Effective use of nanotechnology will require intelligent and prudent policy-making. — There are three key points in this position: first, that the issues involved are complex and overlapping, meaning that no simple solution will work; second, that a laissez faire approach could be very dicey because the dangers are too great to allow for unregulated dissemination of nanofactory technology; and, third, that policy choices must be made and administrative systems put in place before the technology is complete. The first point seems self-evident and has largely been accepted, although we suspect that the enormous implications of this overwhelming complexity are not yet fully appreciated. The second point is controversial, of course, and this is an area where CRN is open to considering that we might be wrong. Good arguments can be made for the effectiveness — indeed, perhaps even the necessity — of supporting emergent networked solutions instead of top-down imposed solutions. That's an ongoing discussion. The third point is equally controversial, and arguably unachievable, but because it focuses attention on how molecular manufacturing is potentially so disruptive, we think it is worth bringing up again and again.
The situation is urgent; nanofactories may be developed within a decade. — Now, we get to the heart of the matter. Unless CRN can establish the urgency factor suggested by this final point, then all of the other positions stated above may be considered only of academic interest and not necessary for critical debate, or at least not for a long time. So, where are we today?
Since CRN was founded in December 2002, we've seen remarkable progress in the development of technologies that may contribute to the eventual achievement of exponential general-purpose molecular manufacturing. We won't go down the whole list, because it is too long (see this Enabling Nanotech Update for some examples), but it now seems obvious to us and to many scientists and other observers that the feasibility question is well on its way to being settled. The contention that building productive nanoscale machinery is impossible for this reason or that reason has faded into the background. On the point of whether or not molecular manufacturing is feasible, CRN and our allies apparently have won the argument.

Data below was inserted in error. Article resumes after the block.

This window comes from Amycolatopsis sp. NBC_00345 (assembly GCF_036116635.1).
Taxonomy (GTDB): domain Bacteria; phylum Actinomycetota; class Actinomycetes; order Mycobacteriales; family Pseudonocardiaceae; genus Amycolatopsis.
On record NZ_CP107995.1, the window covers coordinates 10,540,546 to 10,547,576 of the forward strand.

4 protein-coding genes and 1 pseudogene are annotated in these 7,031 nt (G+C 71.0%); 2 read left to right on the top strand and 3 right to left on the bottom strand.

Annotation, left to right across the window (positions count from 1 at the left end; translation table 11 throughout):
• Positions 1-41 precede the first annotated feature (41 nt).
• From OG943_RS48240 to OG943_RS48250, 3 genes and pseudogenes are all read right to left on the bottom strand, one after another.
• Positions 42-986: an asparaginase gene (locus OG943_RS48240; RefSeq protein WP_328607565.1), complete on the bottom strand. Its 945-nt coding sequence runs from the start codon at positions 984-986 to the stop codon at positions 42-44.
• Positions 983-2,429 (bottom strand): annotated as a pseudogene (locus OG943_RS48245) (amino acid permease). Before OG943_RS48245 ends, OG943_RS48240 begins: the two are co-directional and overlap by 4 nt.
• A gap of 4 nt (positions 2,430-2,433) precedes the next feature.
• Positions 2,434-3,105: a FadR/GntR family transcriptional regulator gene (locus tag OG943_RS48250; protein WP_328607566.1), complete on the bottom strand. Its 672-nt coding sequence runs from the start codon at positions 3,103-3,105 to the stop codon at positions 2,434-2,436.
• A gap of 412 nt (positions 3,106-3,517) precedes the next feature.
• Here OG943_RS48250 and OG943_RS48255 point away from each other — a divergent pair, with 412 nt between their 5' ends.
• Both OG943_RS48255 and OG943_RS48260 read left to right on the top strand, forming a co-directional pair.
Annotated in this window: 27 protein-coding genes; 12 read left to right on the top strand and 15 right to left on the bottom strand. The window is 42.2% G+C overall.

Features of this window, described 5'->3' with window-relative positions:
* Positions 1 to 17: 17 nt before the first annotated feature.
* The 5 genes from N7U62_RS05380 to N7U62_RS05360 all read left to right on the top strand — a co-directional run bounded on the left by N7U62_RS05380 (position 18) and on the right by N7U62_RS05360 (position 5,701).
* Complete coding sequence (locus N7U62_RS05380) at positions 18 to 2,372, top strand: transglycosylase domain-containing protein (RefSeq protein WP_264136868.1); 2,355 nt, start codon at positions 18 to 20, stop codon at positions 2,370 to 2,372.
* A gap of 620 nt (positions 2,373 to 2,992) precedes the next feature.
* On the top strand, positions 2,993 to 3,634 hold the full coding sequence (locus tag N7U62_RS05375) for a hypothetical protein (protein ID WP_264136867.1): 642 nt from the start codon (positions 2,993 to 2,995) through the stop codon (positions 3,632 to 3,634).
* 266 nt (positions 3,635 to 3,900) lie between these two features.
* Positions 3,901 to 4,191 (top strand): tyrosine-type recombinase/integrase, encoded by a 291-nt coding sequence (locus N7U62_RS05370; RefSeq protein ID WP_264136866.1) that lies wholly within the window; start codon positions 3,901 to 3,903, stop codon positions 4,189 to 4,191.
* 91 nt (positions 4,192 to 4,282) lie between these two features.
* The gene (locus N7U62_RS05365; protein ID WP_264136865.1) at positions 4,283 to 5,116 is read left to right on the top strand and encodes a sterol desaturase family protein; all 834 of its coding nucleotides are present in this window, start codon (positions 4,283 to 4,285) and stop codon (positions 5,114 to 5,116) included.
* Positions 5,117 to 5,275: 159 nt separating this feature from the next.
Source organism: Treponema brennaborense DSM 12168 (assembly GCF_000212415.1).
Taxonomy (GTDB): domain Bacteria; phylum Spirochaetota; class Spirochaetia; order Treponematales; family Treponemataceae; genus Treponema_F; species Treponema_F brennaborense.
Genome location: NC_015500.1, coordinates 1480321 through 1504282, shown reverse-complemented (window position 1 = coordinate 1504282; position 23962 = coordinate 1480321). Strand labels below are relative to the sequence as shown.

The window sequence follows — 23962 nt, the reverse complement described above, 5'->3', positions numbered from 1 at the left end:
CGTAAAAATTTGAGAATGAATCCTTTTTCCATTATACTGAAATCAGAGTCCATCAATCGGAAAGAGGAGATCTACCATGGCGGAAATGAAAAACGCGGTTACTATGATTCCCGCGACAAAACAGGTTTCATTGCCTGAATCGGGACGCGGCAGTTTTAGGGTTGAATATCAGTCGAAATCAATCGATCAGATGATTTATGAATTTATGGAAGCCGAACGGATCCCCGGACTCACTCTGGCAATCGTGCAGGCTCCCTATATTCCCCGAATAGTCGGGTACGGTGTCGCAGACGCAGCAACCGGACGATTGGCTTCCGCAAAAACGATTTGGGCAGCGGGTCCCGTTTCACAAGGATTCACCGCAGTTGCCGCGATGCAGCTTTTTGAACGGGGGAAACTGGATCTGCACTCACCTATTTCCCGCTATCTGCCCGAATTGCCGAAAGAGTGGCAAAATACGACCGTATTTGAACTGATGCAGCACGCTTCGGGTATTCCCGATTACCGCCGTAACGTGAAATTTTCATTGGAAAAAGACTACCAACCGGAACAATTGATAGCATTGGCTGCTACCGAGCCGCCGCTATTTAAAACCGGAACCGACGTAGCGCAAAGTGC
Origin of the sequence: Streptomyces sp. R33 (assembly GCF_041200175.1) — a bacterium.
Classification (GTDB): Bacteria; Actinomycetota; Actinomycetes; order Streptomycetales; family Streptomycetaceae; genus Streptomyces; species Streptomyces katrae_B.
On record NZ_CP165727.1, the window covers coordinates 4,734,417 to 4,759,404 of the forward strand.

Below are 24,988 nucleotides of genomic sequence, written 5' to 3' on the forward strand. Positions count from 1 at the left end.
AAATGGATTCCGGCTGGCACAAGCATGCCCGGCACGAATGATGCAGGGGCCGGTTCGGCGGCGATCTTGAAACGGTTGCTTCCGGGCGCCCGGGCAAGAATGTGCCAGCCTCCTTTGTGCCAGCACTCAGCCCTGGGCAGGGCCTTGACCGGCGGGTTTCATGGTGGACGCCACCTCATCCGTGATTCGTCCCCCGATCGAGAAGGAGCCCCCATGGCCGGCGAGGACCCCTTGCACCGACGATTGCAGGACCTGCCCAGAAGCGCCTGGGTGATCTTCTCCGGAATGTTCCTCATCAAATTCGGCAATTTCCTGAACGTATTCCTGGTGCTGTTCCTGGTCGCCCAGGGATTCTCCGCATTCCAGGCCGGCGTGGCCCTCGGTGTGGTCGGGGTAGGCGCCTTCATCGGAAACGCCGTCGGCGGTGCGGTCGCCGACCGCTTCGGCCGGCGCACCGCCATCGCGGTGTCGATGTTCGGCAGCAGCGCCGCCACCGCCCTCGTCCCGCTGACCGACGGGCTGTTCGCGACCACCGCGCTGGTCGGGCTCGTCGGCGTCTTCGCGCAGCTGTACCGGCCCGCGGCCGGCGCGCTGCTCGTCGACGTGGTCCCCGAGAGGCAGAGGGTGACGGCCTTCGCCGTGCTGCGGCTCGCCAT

A larger question exists, however, about urgency. Feasibility is only one factor; the other is imminence. There is a huge difference between saying that nanofactories will be developed someday and saying that they will be developed soon. We have based our appeals to policy makers and to the public on the idea that immediate action was needed. Originally, we claimed that the technology "might become a reality by 2010, likely will by 2015, and almost certainly will by 2020." Recently we revised that projection to say "might become a reality by 2010 to 2015, more plausibly will by 2015 to 2020, and almost certainly will by 2020 to 2025."
It's interesting to note that while CRN's time frame for the expected development of molecular manufacturing has shifted back by approximately five years, the mainstream scientific community's position has been moving forward, from a point of ‘never', to ‘maybe by the end of the century', to ‘not until at least 2050', and now to ‘perhaps around 2030 or so'. These projections might not yet match up exactly with CRN's, but the gap is steadily shrinking.
So, we're seeing agreement about feasibility, and a convergence around the likely time frame. These are both positive developments, as uncertainty is being removed.
And that's where we stand today. The Center for Responsible Nanotechnology has accomplished a great deal in five years, clarifying and sharpening the discussion, forcing our concerns onto the agenda, and moving the mainstream closer to our positions. Our challenge now is to take a step back and see what we most want to achieve during the next five years.
Mike Treder, Executive Director
The Center for Responsible Nanotechnology (CRN) is a non-profit research and advocacy think tank concerned with the major societal and environmental implications of advanced nanotechnology. We are a modern, networked, virtual organization -- with no "brick and mortar" -- a collection of more than 100 volunteers, over 1000 interested followers, and a small team of primary coordinators. We are also independent, with no direct affiliation to any government, business, or academic organization.
For more information, please click here
Center for Responsible Nanotechnology